Reimagined facility will be renamed “San Quentin Rehabilitation Center” and will prioritize rehabilitation and education programs to strengthen public safety
World-renowned experts to serve on new advisory group to steer transformation
SAN QUENTIN – Today, Governor Gavin Newsom, alongside state legislators, survivors of crime and victim advocates, and civil rights leaders, announced that San Quentin State Prison — the oldest and most notorious prison in California and home to the largest “death row” in the United States — will be transformed from a maximum-security prison into a one-of-a-kind facility focused on improving public safety through rehabilitation and education. The prison, which will be renamed “San Quentin Rehabilitation Center,” will be transformed in part under the direction of an advisory group composed of state and world-renowned rehabilitation and public safety experts. The historic effort at San Quentin, never pursued at this scale in the United States, will serve as a nationwide evidence-backed model to advance a more effective justice system that builds safer communities.
“California is transforming San Quentin – the state’s most notorious prison with a dark past – into the nation’s most innovative rehabilitation facility focused on building a brighter and safer future,” said Governor Newsom. “Today, we take the next step in our pursuit of true rehabilitation, justice, and safer communities through this evidenced-backed investment, creating a new model for safety and justice — the California Model — that will lead the nation.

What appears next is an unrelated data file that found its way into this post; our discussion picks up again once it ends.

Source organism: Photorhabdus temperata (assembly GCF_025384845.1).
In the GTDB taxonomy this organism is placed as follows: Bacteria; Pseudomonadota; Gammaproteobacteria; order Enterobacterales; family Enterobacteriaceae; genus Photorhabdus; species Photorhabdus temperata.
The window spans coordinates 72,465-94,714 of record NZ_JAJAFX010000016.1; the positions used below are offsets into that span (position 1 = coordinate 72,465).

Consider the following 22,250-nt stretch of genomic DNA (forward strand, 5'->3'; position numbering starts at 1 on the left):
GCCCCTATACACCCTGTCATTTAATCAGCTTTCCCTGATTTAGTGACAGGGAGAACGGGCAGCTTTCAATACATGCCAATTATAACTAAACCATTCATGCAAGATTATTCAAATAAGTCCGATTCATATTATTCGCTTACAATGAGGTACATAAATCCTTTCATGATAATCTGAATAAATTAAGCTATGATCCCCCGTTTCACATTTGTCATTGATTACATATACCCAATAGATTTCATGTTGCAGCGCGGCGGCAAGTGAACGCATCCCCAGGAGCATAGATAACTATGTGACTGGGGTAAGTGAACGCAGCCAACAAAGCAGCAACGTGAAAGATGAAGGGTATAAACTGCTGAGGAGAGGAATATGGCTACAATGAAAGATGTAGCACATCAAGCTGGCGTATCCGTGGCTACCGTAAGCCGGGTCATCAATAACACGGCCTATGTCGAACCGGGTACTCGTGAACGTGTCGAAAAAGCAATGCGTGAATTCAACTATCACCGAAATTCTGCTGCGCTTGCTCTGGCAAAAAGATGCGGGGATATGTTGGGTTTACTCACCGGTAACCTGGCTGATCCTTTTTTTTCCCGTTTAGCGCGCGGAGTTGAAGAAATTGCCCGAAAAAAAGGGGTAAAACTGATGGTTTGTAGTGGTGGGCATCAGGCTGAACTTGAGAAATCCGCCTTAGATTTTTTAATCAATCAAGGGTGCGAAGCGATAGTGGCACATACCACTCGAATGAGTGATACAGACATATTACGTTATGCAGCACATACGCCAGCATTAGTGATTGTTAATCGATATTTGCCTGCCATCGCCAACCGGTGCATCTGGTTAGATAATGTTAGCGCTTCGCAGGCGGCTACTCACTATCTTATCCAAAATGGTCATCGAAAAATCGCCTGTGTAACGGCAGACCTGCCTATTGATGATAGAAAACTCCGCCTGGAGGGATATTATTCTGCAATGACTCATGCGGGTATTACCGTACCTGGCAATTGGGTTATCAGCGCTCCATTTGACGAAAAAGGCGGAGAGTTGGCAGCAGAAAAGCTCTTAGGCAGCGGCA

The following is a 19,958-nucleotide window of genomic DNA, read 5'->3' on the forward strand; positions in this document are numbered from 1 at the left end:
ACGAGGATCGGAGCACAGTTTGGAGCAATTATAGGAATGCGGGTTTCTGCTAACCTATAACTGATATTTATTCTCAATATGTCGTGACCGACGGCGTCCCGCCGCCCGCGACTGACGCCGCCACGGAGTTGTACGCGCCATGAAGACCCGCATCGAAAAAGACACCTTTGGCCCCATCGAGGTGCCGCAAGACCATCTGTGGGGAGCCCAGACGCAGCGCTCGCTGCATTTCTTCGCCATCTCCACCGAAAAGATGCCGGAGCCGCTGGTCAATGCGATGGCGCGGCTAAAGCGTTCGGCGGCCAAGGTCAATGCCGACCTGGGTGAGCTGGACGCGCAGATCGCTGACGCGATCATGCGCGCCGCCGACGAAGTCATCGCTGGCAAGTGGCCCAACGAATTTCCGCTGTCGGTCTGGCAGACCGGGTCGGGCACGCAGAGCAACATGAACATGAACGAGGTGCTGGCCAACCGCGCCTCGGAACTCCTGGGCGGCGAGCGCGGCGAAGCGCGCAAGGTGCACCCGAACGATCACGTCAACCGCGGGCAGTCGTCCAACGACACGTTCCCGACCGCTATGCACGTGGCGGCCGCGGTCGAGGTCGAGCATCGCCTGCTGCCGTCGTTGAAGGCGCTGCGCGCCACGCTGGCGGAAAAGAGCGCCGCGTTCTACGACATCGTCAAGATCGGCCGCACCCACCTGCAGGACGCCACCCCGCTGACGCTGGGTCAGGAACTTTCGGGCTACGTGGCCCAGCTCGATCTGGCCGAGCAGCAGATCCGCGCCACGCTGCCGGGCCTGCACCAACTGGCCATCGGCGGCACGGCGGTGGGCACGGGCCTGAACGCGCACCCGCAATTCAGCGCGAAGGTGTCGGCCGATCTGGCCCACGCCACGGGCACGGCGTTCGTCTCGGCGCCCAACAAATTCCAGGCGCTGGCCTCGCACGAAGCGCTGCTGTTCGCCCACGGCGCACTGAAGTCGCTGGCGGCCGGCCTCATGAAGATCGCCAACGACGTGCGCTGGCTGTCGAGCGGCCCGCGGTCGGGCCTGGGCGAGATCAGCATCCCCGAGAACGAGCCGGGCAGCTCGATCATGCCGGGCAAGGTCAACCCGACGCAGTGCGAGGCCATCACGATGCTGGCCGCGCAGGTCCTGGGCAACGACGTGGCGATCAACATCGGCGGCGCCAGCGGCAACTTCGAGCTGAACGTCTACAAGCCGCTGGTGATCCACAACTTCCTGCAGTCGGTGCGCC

“San Quentin has long challenged the status quo: In the 1940s, the warden closed the dungeons once ubiquitous to incarceration, and launched educational and vocational programs in their place,” said Advisory Group Co-Chair and San Quentin Warden Ron Broomfield. “Today, we again challenge the status quo as we reimagine San Quentin and create an environment where people are empowered to discover their full potential while pursuing educational and vocational opportunities that will prepare them for a successful future — and make our communities safer.”
“By transforming San Quentin into a place that promotes health and positive change, California is making a historic commitment to redefining the institution’s purpose in our society,” said Advisory Group Co-Chair and Professor of Medicine at the UCSF Center for Vulnerable Populations Dr. Brie Williams. “I look forward to lifting the voices of people who have lived or worked in prisons to imagine a center for healing trauma, repairing harm, expanding knowledge, restoring lives, and improving readiness for community return.”
The Governor’s 2023-24 budget proposal allocates $20 million to begin the reimagining and repurposing of the facility. The transformation will be led in part by an advisory group composed of criminal justice, rehabilitation, and public safety experts from around the state, nation, and world, as well as representatives of crime victims and survivors, formerly incarcerated individuals, staff, key state-level stakeholders, advocates, and volunteers. Both the existing condemned row housing unit, which is being shut down — and those housed there safely moved to other prisons to serve their sentences — and a Prison Industry Authority warehouse will be transformed into a center for innovation focused on education, rehabilitation, and breaking cycles of crime.
Today’s announcement builds on the Governor’s nation-leading efforts to strengthen public safety through justice reforms and innovation. Since taking office, the Governor has placed a moratorium on the death penalty, bolstered support for victims and survivors of crime, ended the state’s use of private for-profit prisons, taken action to disrupt the school-to-prison pipeline, announced sweeping reforms to end juvenile imprisonment, advanced jury representation, expanded the number of Board of Parole commissioners, signed legislation to build trust between communities and law enforcement, and announced record-level funding to bolster public safety, including through the Real Public Safety plan.